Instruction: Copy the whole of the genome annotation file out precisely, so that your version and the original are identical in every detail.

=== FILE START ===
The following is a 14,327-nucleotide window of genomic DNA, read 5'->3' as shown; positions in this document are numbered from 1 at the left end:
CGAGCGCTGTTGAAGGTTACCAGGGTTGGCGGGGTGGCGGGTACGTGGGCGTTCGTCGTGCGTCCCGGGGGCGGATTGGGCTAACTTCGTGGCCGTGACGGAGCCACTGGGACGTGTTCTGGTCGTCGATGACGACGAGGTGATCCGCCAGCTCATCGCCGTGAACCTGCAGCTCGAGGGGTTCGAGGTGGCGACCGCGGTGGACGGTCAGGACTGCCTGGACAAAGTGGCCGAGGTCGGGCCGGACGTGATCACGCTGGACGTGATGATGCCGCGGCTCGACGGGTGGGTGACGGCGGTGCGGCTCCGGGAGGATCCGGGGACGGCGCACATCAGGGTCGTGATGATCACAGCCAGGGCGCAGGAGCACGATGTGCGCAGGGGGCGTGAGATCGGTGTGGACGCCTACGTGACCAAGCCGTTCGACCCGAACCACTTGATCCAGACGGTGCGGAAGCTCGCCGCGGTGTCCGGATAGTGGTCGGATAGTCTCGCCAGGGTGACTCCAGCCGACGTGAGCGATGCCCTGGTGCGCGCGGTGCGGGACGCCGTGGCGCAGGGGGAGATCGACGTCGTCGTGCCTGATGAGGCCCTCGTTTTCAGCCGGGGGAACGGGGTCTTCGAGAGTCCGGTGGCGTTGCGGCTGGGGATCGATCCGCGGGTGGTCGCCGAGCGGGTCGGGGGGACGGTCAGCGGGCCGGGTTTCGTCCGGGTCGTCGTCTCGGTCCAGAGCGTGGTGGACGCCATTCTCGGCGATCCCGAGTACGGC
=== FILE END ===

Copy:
The following is a 14,327-nucleotide window of genomic DNA, read 5'->3' as shown; positions in this document are numbered from 1 at the left end:
CGAGCGCTGTTGAAGGTTACCAGGGTTGGCGGGGTGGCGGGTACGTGGGCGTTCGTCGTGCGTCCCGGGGGCGGATTGGGCTAACTTCGTGGCCGTGACGGAGCCACTGGGACGTGTTCTGGTCGTCGATGACGACGAGGTGATCCGCCAGCTCATCGCCGTGAACCTGCAGCTCGAGGGGTTCGAGGTGGCGACCGCGGTGGACGGTCAGGACTGCCTGGACAAAGTGGCCGAGGTCGGGCCGGACGTGATCACGCTGGACGTGATGATGCCGCGGCTCGACGGGTGGGTGACGGCGGTGCGGCTCCGGGAGGATCCGGGGACGGCGCACATCAGGGTCGTGATGATCACAGCCAGGGCGCAGGAGCACGATGTGCGCAGGGGGCGTGAGATCGGTGTGGACGCCTACGTGACCAAGCCGTTCGACCCGAACCACTTGATCCAGACGGTGCGGAAGCTCGCCGCGGTGTCCGGATAGTGGTCGGATAGTCTCGCCAGGGTGACTCCAGCCGACGTGAGCGATGCCCTGGTGCGCGCGGTGCGGGACGCCGTGGCGCAGGGGGAGATCGACGTCGTCGTGCCTGATGAGGCCCTCGTTTTCAGCCGGGGGAACGGGGTCTTCGAGAGTCCGGTGGCGTTGCGGCTGGGGATCGATCCGCGGGTGGTCGCCGAGCGGGTCGGGGGGACGGTCAGCGGGCCGGGTTTCGTCCGGGTCGTCGTCTCGGTCCAGAGCGTGGTGGACGCCATTCTCGGCGATCCCGAGTACGGC